Sound — 9
Billy Corgan, as the lone original member, along with Jeff Schroeder, who joined the band in 2007, and producer Howard Willing have created a cohesive and affable album that lures the listener in immediately while covering a lot of sonic territory along the way. "Monuments to an Elegy" is by far the shortest Smashing Pumpkins record to date, running just beyond the thirty minute mark.
After the more artistic approach on their previous album "Oceania" the Pumpkins have opted out for a more straight forward approach this time. Driven by Tommy Lee's powerful and sturdy drumming the songs have gained a heavy edge while losing some finesse and flow. Apart from the cymbals, the sound of the drums is a little muddy at times and perhaps a bit over compressed. The bass lines, played by Billy, are simple but work well with the songs and are reminiscent of the early Pumpkins records. The record opens with "Tiberius," a great choice for an opener, which is in 9/8 time, giving the impression that the song is spinning in a never ending cycle. The guitar work is very impressive. While there are no traditional guitar solos on this record, the short guitar licks tastefully emphasize parts of the songs which adds to the emotional quality of the arrangements. The vocal melodies are one of the highlights on the album, especially on "Drum + Fife," the chorus of "Anaise," and the verses of "Monuments" and "Dorian." The vocals are pretty closed and they could do with a little less compression and a little more delay so that they could sound wider and sit better in the mix. Corgan did a great job with the synths on this record, intertwining them with the guitars and bass providing a full and rich sound while still giving the songs room to breathe.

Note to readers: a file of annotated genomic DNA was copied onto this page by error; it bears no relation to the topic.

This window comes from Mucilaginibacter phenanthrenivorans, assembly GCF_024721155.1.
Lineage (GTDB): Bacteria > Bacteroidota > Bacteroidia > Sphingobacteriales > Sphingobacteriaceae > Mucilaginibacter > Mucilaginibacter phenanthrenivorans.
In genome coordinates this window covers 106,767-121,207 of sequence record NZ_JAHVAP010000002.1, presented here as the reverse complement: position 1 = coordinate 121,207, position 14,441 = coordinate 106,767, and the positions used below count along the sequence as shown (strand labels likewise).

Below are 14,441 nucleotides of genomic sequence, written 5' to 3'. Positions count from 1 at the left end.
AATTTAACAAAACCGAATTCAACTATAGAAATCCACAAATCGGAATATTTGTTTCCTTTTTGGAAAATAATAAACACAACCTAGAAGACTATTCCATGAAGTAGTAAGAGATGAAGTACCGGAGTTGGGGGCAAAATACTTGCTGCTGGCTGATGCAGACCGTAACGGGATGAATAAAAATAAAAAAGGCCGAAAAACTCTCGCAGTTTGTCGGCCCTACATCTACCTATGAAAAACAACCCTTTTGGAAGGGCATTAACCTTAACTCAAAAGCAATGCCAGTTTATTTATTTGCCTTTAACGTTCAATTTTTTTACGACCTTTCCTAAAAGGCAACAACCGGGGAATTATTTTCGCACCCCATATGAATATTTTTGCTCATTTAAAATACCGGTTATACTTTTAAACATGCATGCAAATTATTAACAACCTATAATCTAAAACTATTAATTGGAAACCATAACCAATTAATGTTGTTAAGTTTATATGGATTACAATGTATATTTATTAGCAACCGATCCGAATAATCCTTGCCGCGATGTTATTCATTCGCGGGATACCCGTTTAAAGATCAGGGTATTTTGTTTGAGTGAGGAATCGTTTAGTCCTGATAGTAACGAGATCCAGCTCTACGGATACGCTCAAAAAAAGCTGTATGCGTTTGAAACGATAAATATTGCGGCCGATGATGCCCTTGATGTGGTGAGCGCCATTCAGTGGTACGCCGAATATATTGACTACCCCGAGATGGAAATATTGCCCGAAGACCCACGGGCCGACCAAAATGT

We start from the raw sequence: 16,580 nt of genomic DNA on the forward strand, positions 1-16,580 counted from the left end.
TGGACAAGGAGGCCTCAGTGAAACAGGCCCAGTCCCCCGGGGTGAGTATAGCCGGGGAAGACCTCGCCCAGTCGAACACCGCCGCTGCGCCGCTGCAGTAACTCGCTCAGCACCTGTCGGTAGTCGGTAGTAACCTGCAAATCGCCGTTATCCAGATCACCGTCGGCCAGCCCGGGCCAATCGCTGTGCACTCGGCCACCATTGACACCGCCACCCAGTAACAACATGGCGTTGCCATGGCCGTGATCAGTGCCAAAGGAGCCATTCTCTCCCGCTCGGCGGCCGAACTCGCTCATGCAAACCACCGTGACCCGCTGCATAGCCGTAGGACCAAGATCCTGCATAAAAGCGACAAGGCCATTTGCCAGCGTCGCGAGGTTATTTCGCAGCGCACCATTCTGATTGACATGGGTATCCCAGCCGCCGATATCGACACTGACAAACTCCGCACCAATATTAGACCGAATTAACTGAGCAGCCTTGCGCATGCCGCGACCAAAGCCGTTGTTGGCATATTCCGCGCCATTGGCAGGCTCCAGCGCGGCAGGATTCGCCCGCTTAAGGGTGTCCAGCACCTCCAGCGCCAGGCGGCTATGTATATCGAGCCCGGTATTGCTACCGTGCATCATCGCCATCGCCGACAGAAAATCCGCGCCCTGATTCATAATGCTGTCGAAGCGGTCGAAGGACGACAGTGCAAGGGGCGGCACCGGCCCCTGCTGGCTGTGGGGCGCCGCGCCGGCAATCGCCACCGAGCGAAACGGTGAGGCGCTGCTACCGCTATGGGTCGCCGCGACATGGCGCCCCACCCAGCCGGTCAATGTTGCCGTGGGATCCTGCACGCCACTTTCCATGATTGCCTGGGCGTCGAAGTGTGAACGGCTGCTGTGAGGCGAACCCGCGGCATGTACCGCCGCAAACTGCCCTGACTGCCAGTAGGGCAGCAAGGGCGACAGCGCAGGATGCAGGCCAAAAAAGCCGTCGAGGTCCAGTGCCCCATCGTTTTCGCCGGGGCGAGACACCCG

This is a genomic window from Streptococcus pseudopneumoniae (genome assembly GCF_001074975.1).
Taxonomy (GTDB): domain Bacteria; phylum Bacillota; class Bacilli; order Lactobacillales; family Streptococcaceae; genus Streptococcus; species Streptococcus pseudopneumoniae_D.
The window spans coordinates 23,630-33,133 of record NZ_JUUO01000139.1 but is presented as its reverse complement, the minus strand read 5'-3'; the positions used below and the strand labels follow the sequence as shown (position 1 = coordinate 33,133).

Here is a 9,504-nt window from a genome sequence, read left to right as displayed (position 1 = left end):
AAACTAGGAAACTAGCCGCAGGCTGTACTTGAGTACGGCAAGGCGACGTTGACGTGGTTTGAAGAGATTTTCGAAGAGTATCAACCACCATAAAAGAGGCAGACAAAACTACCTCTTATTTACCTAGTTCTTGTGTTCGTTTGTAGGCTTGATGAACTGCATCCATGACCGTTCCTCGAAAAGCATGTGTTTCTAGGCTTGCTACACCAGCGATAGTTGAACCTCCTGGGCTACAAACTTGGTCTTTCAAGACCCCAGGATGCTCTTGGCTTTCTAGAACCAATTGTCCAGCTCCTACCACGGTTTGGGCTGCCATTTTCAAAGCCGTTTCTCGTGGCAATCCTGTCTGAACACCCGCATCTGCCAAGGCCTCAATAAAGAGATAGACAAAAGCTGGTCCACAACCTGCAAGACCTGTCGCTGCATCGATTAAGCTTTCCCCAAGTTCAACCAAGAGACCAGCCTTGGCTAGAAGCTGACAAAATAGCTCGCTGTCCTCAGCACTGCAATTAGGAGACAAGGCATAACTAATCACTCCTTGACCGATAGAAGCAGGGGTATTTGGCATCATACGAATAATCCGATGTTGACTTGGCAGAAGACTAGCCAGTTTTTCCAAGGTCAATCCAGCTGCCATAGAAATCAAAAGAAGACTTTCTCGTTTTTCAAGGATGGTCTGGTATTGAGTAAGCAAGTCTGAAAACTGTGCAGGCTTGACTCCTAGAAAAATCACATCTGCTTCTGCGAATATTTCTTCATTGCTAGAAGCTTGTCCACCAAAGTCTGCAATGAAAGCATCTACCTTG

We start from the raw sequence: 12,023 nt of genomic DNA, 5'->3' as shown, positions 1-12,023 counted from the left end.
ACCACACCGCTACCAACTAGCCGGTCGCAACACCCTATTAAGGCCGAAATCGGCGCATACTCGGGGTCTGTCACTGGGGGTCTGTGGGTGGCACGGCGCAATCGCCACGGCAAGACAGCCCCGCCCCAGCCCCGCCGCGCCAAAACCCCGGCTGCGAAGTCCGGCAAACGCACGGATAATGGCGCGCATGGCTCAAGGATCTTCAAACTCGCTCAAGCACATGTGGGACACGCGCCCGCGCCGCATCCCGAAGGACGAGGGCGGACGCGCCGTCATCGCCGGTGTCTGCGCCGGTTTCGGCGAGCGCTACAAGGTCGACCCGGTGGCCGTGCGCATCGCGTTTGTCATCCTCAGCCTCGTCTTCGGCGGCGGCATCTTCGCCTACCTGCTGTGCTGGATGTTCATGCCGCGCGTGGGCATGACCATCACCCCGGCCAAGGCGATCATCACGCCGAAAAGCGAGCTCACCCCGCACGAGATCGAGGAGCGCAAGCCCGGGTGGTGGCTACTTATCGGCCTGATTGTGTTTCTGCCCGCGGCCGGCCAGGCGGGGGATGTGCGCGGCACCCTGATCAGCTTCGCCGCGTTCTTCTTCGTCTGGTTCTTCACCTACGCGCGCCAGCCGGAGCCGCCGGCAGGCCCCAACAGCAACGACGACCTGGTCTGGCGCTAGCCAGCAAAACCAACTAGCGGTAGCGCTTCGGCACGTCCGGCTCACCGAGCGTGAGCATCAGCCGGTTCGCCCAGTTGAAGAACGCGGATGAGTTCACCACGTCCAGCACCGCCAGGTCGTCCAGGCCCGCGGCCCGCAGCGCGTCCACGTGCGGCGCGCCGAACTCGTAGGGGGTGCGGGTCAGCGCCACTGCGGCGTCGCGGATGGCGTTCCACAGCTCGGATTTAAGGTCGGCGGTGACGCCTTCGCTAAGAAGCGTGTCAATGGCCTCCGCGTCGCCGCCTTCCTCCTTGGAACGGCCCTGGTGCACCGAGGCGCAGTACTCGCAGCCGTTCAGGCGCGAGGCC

Lyrics — 7
The lyrics are the weakest link on "Monuments to an Elegy," if compared to "Adore" lyrically this album doesn't live up to Billy's potential. This is not to say that the lyrics are horrible but compared to what we've seen on previous Pumpkins albums the lyrics here are, at times, too repetitive. Good examples of this would be "Being Beige," "One and All," "Run2Me" and "Dorian." However, this album has its good lyrical moments. On "Tiberius" Billy sings: "I've seen the world upon a thousand dreams. Your eyes are one that can't see what it means, but still I love you, like everything, it goes and goes..."
Overall Impression — 9
Make no mistake, this is a great record. For the most part it's nicely mixed, mastered and produced. There are no fillers and no unnecessary orchestral arrangements. The songs go well together and you don't get the impression that something is missing or doesn't belong on the record. One thing "Monuments to an Elegy" proves is that Billy Corgan, at the core, can still write some great songs. Is this the best Smashing Pumpkins album? Probably not but I think that people who aren't songwriters don't realize that it isn't easy to write a group of songs that go well together and complement each other.